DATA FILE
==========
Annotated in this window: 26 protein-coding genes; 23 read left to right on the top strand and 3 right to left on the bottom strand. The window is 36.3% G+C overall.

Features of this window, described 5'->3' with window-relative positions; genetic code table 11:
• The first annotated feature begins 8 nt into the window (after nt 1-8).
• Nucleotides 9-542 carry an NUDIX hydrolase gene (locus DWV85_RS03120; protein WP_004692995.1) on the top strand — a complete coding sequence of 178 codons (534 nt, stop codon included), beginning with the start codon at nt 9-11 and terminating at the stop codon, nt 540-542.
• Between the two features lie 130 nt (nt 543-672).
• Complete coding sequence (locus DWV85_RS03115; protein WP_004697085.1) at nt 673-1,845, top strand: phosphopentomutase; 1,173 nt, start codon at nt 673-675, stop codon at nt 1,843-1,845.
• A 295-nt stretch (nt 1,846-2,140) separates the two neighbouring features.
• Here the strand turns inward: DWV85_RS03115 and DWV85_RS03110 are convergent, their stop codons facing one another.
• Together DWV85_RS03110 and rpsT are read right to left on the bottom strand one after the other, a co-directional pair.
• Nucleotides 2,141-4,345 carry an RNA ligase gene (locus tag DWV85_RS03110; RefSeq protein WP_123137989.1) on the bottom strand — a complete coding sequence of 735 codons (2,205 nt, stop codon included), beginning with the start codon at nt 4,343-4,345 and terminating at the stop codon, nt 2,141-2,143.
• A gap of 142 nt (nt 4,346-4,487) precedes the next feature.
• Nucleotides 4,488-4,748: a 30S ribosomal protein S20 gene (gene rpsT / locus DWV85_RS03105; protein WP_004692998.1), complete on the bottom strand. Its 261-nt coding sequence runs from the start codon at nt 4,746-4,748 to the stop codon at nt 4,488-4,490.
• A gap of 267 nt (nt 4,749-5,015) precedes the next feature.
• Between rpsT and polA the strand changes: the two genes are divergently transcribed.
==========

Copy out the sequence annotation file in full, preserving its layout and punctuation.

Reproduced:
Annotated in this window: 26 protein-coding genes; 23 read left to right on the top strand and 3 right to left on the bottom strand. The window is 36.3% G+C overall.

Features of this window, described 5'->3' with window-relative positions; genetic code table 11:
• The first annotated feature begins 8 nt into the window (after nt 1-8).
• Nucleotides 9-542 carry an NUDIX hydrolase gene (locus DWV85_RS03120; protein WP_004692995.1) on the top strand — a complete coding sequence of 178 codons (534 nt, stop codon included), beginning with the start codon at nt 9-11 and terminating at the stop codon, nt 540-542.
• Between the two features lie 130 nt (nt 543-672).
• Complete coding sequence (locus DWV85_RS03115; protein WP_004697085.1) at nt 673-1,845, top strand: phosphopentomutase; 1,173 nt, start codon at nt 673-675, stop codon at nt 1,843-1,845.
• A 295-nt stretch (nt 1,846-2,140) separates the two neighbouring features.
• Here the strand turns inward: DWV85_RS03115 and DWV85_RS03110 are convergent, their stop codons facing one another.
• Together DWV85_RS03110 and rpsT are read right to left on the bottom strand one after the other, a co-directional pair.
• Nucleotides 2,141-4,345 carry an RNA ligase gene (locus tag DWV85_RS03110; RefSeq protein WP_123137989.1) on the bottom strand — a complete coding sequence of 735 codons (2,205 nt, stop codon included), beginning with the start codon at nt 4,343-4,345 and terminating at the stop codon, nt 2,141-2,143.
• A gap of 142 nt (nt 4,346-4,487) precedes the next feature.
• Nucleotides 4,488-4,748: a 30S ribosomal protein S20 gene (gene rpsT / locus DWV85_RS03105; protein WP_004692998.1), complete on the bottom strand. Its 261-nt coding sequence runs from the start codon at nt 4,746-4,748 to the stop codon at nt 4,488-4,490.
• A gap of 267 nt (nt 4,749-5,015) precedes the next feature.
• Between rpsT and polA the strand changes: the two genes are divergently transcribed.